Humor: How Does It Work?
In her book, "Pulmonary Rehabilitation: Guidelines to Success," Patty Wooten noted:
The ability to laugh at a situation or problem gives us a feeling of superiority and power. Humor and laughter can foster a positive and hopeful attitude. We are less likely to succumb to feelings of depression and helplessness if we are able to laugh at what is troubling us. Humor gives us a sense of perspective on our problems. Laughter provides an opportunity for the release of those uncomfortable emotions which, if held inside, may create biochemical changes that are harmful to the body.
Herbert Lefcourt, a noted psychologist from the University of Waterloo in Canada has explored the possibility that a sense of humor and its use can change our emotional response to stress. In this study, subjects were asked to review the frequency and severity of stressful life changes occurring to them over the previous six months, and their recent negative mood disturbances were evaluated. Lefcourt then administered tests to evaluate use of humor, perception of humor, appreciation of laughter, and efforts to include opportunities for humor and laughter into each subjects lifestyle. Results of this study have shown that the ability to sense and appreciate humor can buffer the mood disturbances which occur in response to negative life events.
Humor perception involves the whole brain and serves to integrate and balance activity in both hemispheres. Derks, at the College of William and Mary in Williamsburg, has shown that there is a unique pattern of brain wave activity during the perception of humor. EEG's were recorded on subjects while they were presented with humorous material.
During the setup to the joke, the cortex's left hemisphere began its analytical function of processing words. Shortly afterward, most of the brain activity moved to the frontal lobe which is the center of emotionality. Moments later the right hemisphere's synthesis capabilities joined with the left's processing to find the pattern -- to 'get the joke'. A few milliseconds later, before the subject had enough time to laugh, the increased brain wave activity spread to the sensory processing areas of the brain, the occipital lobe. The increased fluctuations in delta waves reached a crescendo of activity and crested as the brain 'got' the joke and the external expression of laughter began. Derks' findings shows that humor pulls the various parts of the brain together rather than activating a component in only one area.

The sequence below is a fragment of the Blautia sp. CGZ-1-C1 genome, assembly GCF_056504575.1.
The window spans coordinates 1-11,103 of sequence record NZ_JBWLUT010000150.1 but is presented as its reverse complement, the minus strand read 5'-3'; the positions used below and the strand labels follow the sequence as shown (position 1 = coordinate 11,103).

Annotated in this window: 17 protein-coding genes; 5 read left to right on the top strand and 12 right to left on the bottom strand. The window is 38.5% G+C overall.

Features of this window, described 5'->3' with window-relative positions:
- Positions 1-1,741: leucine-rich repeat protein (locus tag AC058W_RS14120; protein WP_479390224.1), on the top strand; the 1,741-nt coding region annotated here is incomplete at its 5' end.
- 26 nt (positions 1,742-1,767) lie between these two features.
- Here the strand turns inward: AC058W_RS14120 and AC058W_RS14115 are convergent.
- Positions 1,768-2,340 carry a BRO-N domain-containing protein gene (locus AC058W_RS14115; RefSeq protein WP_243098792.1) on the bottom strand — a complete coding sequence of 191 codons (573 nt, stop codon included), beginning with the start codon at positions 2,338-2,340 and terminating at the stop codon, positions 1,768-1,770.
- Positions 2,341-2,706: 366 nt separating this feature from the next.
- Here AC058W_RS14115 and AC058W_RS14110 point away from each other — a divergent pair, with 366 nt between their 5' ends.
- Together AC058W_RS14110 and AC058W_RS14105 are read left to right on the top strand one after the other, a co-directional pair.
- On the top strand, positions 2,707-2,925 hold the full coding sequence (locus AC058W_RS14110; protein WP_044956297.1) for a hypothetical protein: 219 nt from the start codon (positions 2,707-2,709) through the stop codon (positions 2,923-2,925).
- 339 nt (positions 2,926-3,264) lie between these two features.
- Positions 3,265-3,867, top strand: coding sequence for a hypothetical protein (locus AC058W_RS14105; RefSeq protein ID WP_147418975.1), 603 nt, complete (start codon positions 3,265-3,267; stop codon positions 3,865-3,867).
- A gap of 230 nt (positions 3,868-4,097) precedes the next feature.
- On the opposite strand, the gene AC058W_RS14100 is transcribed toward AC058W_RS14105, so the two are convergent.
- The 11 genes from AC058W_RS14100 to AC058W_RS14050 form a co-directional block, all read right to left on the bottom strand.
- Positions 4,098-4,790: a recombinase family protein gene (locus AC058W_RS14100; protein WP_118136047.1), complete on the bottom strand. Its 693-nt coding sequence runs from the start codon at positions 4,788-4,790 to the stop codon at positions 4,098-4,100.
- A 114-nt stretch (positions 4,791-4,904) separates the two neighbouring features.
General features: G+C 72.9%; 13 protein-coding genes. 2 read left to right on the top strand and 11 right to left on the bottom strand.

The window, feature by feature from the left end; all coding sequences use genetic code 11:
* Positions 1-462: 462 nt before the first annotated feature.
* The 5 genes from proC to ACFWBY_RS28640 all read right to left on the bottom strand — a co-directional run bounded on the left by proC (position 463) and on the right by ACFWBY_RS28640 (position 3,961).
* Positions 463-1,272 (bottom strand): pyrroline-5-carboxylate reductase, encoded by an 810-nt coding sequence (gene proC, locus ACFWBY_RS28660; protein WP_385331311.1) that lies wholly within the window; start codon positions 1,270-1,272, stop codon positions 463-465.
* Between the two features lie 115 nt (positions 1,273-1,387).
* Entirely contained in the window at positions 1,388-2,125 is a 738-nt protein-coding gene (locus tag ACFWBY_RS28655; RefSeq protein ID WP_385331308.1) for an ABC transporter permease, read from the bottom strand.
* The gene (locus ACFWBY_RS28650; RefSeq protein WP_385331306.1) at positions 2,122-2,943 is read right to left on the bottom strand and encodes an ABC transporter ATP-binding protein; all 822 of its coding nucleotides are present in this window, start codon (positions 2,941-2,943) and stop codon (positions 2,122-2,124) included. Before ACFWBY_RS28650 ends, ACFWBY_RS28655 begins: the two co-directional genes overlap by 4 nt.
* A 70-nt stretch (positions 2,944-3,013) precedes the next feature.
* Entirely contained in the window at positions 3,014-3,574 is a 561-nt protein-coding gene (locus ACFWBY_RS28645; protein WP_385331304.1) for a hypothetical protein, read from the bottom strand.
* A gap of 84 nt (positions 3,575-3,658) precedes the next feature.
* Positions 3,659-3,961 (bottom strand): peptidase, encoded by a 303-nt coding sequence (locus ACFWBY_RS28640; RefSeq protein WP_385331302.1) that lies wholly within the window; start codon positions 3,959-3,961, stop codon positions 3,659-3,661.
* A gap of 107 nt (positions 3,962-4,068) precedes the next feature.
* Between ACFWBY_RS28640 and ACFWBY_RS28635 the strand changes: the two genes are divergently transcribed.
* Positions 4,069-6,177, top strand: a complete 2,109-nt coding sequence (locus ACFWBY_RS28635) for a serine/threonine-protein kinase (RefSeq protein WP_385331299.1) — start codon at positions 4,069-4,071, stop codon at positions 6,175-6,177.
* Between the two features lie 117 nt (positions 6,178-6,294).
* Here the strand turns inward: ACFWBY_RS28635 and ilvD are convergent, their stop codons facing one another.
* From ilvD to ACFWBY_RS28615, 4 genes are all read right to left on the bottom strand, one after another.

The emotions and moods we experience directly effect our immune system. A sense of humor allows us to perceive and appreciate the incongruities of life and provides moments of joy and delight. These positive emotions can create neurochemical changes that will buffer the immunosuppressive effects of diseases and stress.
"The simple truth is that happy people generally
don't get sick."
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